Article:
Jewel Glacier was several inches of supportable wind crust all the way up. It was a slippery skin, but surprisingly consistent skiing. The upshot of Mr. Weend's OCD was that despite the thin cover, we were able to make it to within a mile and a quarter of the car before it was time to go back to foot travel.

A dog chased us up the road from the Crow Creek sub-division and did the rent-boy routine in the parking lot, tagging along for the trip. I get the feeling this pup spends more time up here than anyone else and is a true mountain dog. Otherwise, we had the Pass and the glacier to ourselves.

Wind-buffed but carvable.

Spring-like snow and hot-pow where an avi had spit out some debris during the last storm.
Word was out that the riding in Palmer was dry and dusty. Cody and I headed up Saturday in rather winter-ish temps. The riding was as good as expected, and the frosty forests and fields were beautiful. The bonus was riding the newly-built trails. So much fun.

Photo courtesy C.G.

On other fronts, the slow start is good for house projects.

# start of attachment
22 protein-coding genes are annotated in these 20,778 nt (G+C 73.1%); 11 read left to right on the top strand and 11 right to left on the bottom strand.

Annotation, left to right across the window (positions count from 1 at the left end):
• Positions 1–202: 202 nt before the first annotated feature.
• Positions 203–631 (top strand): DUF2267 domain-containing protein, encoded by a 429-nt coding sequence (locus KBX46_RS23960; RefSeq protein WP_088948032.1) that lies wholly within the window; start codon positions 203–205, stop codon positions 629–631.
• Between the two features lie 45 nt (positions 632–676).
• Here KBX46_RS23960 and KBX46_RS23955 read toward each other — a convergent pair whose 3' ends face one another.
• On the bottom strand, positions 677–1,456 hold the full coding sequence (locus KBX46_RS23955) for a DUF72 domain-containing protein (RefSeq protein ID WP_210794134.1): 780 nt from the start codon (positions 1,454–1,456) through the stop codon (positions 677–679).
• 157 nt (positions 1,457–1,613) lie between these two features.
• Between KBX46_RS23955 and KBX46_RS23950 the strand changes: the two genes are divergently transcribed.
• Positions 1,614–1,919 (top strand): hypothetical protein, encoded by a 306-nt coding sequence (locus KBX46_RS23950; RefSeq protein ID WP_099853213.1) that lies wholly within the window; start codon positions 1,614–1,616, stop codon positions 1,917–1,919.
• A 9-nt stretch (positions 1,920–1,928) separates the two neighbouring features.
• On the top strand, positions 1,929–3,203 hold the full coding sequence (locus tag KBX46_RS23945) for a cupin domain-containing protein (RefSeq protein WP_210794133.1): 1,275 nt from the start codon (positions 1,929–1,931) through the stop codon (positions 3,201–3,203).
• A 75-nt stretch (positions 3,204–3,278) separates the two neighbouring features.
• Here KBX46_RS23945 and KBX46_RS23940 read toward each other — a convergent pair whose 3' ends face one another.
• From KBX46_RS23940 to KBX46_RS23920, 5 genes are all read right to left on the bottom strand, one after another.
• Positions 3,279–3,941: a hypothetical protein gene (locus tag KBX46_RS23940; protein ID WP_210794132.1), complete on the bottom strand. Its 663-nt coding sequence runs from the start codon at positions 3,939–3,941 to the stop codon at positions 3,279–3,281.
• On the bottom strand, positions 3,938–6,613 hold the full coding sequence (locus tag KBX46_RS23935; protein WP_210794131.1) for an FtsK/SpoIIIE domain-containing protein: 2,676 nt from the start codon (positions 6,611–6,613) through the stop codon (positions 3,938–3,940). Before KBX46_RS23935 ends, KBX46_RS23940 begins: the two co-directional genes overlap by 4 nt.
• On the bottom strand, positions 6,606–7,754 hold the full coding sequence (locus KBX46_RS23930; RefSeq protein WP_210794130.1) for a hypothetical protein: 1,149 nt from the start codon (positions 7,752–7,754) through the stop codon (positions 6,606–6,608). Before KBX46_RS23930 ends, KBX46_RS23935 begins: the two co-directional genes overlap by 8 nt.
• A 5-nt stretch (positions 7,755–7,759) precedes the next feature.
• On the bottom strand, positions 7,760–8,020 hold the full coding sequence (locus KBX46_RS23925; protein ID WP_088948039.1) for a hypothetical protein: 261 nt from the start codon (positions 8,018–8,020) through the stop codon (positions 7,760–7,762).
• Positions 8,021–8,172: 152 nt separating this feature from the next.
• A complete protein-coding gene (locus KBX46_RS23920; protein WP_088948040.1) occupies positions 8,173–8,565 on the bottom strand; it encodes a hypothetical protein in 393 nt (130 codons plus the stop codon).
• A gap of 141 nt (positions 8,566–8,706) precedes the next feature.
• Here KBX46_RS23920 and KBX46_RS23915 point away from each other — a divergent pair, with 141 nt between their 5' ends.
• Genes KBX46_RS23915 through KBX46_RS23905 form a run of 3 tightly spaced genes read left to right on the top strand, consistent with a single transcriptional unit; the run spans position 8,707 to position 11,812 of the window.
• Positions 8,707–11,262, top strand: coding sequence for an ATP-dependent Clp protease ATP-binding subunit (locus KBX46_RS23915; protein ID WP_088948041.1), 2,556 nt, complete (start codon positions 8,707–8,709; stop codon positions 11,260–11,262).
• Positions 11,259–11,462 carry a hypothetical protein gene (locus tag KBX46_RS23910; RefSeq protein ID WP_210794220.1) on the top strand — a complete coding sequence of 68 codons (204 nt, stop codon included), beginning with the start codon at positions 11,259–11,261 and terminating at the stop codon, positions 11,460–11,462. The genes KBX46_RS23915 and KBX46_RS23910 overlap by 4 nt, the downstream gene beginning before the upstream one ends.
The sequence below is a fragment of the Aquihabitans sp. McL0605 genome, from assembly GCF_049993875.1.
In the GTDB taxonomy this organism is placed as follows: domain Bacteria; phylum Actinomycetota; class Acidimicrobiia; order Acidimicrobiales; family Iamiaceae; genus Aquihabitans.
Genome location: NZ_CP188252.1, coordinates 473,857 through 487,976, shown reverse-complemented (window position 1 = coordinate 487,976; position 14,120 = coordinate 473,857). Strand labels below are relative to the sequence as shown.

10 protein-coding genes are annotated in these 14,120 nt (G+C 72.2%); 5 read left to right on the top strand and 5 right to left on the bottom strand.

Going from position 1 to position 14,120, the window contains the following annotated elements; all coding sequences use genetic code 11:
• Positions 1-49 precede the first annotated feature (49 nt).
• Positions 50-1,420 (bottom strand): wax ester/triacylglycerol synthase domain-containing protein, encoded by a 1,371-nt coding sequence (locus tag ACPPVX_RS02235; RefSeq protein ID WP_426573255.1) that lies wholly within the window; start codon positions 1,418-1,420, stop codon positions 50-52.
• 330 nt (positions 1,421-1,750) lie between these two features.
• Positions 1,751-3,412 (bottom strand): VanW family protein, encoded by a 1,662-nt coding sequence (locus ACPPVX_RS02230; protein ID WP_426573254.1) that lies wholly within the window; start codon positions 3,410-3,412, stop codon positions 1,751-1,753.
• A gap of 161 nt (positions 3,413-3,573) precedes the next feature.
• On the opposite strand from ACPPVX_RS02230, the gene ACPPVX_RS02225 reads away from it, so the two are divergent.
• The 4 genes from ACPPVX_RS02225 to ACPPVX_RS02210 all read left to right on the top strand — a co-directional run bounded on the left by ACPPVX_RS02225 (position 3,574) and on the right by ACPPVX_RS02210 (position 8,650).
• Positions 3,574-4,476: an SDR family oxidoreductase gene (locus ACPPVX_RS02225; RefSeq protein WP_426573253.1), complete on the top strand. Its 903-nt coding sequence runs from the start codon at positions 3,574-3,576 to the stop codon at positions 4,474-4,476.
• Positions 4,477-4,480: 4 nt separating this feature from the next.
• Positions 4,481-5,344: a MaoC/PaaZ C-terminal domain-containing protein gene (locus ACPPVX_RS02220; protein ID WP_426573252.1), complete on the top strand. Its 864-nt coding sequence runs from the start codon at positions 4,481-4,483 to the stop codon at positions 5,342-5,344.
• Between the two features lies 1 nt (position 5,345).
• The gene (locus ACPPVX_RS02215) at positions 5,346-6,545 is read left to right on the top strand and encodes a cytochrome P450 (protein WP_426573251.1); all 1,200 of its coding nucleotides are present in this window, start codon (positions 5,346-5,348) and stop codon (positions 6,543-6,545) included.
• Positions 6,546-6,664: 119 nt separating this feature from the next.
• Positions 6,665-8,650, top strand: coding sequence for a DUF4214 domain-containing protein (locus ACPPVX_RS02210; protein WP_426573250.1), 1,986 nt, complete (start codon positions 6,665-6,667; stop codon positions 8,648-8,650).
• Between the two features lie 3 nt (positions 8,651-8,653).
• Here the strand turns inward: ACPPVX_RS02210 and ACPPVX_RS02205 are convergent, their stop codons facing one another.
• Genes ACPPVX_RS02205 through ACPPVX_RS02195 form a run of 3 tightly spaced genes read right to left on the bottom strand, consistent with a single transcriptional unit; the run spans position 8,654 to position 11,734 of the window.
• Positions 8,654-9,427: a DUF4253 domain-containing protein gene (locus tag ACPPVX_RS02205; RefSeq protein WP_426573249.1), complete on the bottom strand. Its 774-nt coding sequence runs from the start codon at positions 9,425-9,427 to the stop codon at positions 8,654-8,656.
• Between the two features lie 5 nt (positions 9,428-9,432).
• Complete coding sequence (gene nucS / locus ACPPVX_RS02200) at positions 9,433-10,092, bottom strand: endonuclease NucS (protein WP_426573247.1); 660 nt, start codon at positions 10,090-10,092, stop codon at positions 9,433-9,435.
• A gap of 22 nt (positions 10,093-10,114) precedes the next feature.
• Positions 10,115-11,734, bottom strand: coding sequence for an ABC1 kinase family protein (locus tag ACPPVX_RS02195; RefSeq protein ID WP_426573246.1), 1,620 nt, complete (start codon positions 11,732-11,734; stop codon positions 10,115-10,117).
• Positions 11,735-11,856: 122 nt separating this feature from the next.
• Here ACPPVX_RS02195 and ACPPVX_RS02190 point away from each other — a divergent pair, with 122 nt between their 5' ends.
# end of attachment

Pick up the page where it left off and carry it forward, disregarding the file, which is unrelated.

Tuesday, November 11, 2014

Summer Gear Wrap Up

Maxxis Ardent Race Review

I loaded these front and rear on my Santa Cruz Solo for Kenai backcountry riding. These are an ideal middle-of-the-road trail tire: light, sturdy, with medium-sized knobs. They’re a good step up from the Ikons if you need something a bit more meaty, but don’t want to give up too much weight or rolling resistance. These would only make sense as XC race tires for the burliest of courses, and even than I imagine they would still be overkill. For endurance racing or XC/trail riding though, they’re a great do-it-all.
While these tires have some meat, they will demand a little more precision and cadence control when the trails start to get wet. Had this year been drier, my plan was to run swap out the rear AR with an Ikon. Had this turned out to be a wetter year, or for the shoulder seasons, I’d just go with an Ardent.